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Alternative Motion Sickness Treatments

Updated on March 5, 2013

Motion Sickness

It sucks. You really wanted to enjoy that boat trip, but instead, you're worshipping the rail. Or you hesitate about taking a long road trip because you might get sick.

So, you go to the drug store for a solution and you find dramamine. Or...dramamine. Dramamine is so effective for the majority of people and has so few side effects that it has become a standard treatment, readily available over the counter.

However, dramamine can and does have side effects. It can cause drowsiness, dizziness and dry mouth and throat. Coordination problems and temporary vision and hearing issues have also been reported. Rarely, it can cause an accelerated heart rate and associated problems. There is strong evidence that dramamine can affect your ability to make decisions.

For a small number of people, dramamine has another side effect: Nausea. That is to say, dramamine can actually make motion sickness worse in some individuals. Yet, it's often the only drug available.

If you can't take dramamine, or get side effects that bother you, what are the alternatives? There are, in fact, quite a few - although finding them can take some creativity and work.


Ginger is often used to treat digestive problems and mild nausea. It has even been prescribed for patients on chemo and some women have found it effective for relieving morning sickness.

Some studies have shown that ginger is highly effective, others have found that it does not work. This probably means that ginger does not work for everyone. However, the only known side effect is that it may interact badly with blood thinners such as warfarin.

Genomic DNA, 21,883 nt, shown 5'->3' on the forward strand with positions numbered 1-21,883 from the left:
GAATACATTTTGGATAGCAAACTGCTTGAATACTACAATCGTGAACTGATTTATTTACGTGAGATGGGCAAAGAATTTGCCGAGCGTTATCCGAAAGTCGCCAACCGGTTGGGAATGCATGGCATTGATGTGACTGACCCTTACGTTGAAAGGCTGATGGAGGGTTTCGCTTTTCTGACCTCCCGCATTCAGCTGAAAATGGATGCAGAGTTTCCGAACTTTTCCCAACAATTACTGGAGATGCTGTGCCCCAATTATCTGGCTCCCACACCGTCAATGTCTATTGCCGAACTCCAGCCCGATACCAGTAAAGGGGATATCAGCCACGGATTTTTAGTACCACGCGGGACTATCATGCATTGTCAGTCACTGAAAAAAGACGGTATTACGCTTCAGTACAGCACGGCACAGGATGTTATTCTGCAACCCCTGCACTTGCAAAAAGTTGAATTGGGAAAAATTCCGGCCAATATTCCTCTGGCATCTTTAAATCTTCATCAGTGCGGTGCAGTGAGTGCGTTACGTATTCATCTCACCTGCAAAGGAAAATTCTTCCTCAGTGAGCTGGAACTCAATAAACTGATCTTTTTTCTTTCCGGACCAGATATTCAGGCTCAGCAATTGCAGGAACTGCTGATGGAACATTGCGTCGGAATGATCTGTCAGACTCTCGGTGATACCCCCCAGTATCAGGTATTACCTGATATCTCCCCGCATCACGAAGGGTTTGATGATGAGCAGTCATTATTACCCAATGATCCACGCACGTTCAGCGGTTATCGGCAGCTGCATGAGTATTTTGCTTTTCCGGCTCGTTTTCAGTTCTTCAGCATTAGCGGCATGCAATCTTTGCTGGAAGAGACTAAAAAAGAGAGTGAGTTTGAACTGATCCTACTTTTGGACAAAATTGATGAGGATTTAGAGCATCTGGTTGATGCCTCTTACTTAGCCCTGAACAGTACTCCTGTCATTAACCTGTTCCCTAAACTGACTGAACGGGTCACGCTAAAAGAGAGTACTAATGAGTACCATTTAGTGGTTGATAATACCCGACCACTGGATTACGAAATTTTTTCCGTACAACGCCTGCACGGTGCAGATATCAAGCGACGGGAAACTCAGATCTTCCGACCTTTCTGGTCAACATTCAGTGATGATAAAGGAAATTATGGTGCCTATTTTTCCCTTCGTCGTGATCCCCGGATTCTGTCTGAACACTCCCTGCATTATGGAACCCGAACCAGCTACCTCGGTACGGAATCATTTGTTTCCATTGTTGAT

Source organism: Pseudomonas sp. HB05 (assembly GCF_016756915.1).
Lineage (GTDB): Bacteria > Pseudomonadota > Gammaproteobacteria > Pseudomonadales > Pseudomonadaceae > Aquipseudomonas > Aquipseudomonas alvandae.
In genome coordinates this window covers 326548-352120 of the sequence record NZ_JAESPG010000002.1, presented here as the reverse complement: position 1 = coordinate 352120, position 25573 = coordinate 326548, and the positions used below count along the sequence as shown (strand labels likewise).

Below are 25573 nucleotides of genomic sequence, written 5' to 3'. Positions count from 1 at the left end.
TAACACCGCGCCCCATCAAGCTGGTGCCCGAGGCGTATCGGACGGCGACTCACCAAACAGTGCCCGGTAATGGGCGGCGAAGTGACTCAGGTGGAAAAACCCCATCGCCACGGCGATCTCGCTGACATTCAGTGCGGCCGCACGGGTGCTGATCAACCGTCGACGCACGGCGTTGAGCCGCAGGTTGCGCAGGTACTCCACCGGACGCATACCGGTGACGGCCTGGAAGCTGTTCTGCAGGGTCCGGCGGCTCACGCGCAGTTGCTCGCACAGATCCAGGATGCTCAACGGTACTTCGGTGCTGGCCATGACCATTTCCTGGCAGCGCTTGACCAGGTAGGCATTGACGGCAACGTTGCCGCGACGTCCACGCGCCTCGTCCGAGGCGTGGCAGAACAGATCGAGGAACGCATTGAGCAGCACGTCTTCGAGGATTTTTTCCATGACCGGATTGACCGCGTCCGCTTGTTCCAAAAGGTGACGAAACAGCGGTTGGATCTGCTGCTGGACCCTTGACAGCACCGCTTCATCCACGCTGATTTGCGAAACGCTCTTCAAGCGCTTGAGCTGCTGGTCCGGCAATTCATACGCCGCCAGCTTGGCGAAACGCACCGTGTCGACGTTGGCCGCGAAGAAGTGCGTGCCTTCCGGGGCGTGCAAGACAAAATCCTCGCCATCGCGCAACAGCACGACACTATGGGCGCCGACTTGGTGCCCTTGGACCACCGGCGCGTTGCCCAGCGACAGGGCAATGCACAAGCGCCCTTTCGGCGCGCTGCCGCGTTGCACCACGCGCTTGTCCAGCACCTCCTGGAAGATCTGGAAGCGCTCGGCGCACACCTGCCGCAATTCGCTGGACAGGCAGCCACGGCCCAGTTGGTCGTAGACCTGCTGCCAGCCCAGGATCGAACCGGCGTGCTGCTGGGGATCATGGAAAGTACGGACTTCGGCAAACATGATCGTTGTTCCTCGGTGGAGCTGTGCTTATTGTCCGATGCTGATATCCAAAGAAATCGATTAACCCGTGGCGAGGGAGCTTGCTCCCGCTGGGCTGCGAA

Therefore, assuming you aren't on a blood thinner, ginger is well worth trying. If you like the taste, then crystallized ginger is a tasty option. Ginger soda can also help, as long as you check the ingredients and make sure it actually contains real ginger.

If you find the taste unpleasant, most health food stores sell ginger capsules or tablets. These are intended for daily maintenance - for motion sickness treatment, you will want to raise the dose.

Prescription Medications

If your motion sickness is bad, common, and affecting your life, then you may want to talk to your doctor about a prescription anti-nausea medication.

Most likely, if he does prescribe something, it will be a drug called scopolamine. This is generally taken as a patch 6 to 8 hours before travel. As it lasts three days, it is perfect to take before a cruise (by the time it wears off, you should have your sea legs). It can, however, have similar side effects to dramamine.

There are several other drugs that may be prescribed if scopolamine does not work or has too many side effects.

Magnetic Bracelets and Acupressure

One common alternative treatment is to wear a magnetic bracelet. These are touted as a miracle cure.

Actually, a magnetic bracelet is nothing more than a form of acupressure. As such, it works very well for the people it works for - and not at all for a lot of people. The acupressure point for motion sickness is on the inside of the wrist. It is therefore possible to test the likelihood of whether a bracelet will work by applying constant pressure to that point and seeing if symptoms decrease. The acupressure point is about two fingernails up the arm from the center of the wrist crease.

If it works, it has no side effects...if it works.

Other Herbs

In addition to ginger, some other herbs have been cited as having at least some effectiveness. The ones most commonly listed are peppermint (check with your doctor, as it can interact with some medications), black horehound (not recommended for Parkinson's patients) and chamomile. All three of these can be taken as teas.